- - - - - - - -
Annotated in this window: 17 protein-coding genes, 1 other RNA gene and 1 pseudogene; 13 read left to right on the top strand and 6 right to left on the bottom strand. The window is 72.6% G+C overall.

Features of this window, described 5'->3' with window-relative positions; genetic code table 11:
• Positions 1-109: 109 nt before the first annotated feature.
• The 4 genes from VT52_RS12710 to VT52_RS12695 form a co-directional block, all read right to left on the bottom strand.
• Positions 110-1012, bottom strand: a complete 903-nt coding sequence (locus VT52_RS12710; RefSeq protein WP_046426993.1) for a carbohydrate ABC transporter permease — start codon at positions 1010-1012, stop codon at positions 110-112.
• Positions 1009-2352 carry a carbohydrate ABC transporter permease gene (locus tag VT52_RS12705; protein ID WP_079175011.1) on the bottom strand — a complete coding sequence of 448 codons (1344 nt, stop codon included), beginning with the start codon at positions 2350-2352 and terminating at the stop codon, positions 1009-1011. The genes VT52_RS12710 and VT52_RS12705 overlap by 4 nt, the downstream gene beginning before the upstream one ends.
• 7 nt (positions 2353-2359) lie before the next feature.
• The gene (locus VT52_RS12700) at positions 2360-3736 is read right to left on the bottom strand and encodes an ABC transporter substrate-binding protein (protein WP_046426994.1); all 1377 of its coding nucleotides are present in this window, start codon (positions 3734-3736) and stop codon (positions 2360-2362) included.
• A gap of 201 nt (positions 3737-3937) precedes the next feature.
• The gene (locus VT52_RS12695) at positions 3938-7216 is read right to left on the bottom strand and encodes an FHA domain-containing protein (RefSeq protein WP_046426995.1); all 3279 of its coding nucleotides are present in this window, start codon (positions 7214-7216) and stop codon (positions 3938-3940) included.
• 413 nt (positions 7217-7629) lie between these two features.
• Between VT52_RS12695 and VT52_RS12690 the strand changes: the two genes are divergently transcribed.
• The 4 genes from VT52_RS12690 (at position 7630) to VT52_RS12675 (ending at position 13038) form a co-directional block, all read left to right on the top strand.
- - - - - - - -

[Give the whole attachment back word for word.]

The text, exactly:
Annotated in this window: 17 protein-coding genes, 1 other RNA gene and 1 pseudogene; 13 read left to right on the top strand and 6 right to left on the bottom strand. The window is 72.6% G+C overall.

Features of this window, described 5'->3' with window-relative positions; genetic code table 11:
• Positions 1-109: 109 nt before the first annotated feature.
• The 4 genes from VT52_RS12710 to VT52_RS12695 form a co-directional block, all read right to left on the bottom strand.
• Positions 110-1012, bottom strand: a complete 903-nt coding sequence (locus VT52_RS12710; RefSeq protein WP_046426993.1) for a carbohydrate ABC transporter permease — start codon at positions 1010-1012, stop codon at positions 110-112.
• Positions 1009-2352 carry a carbohydrate ABC transporter permease gene (locus tag VT52_RS12705; protein ID WP_079175011.1) on the bottom strand — a complete coding sequence of 448 codons (1344 nt, stop codon included), beginning with the start codon at positions 2350-2352 and terminating at the stop codon, positions 1009-1011. The genes VT52_RS12710 and VT52_RS12705 overlap by 4 nt, the downstream gene beginning before the upstream one ends.
• 7 nt (positions 2353-2359) lie before the next feature.
• The gene (locus VT52_RS12700) at positions 2360-3736 is read right to left on the bottom strand and encodes an ABC transporter substrate-binding protein (protein WP_046426994.1); all 1377 of its coding nucleotides are present in this window, start codon (positions 3734-3736) and stop codon (positions 2360-2362) included.
• A gap of 201 nt (positions 3737-3937) precedes the next feature.
• The gene (locus VT52_RS12695) at positions 3938-7216 is read right to left on the bottom strand and encodes an FHA domain-containing protein (RefSeq protein WP_046426995.1); all 3279 of its coding nucleotides are present in this window, start codon (positions 7214-7216) and stop codon (positions 3938-3940) included.
• 413 nt (positions 7217-7629) lie between these two features.
• Between VT52_RS12695 and VT52_RS12690 the strand changes: the two genes are divergently transcribed.
• The 4 genes from VT52_RS12690 (at position 7630) to VT52_RS12675 (ending at position 13038) form a co-directional block, all read left to right on the top strand.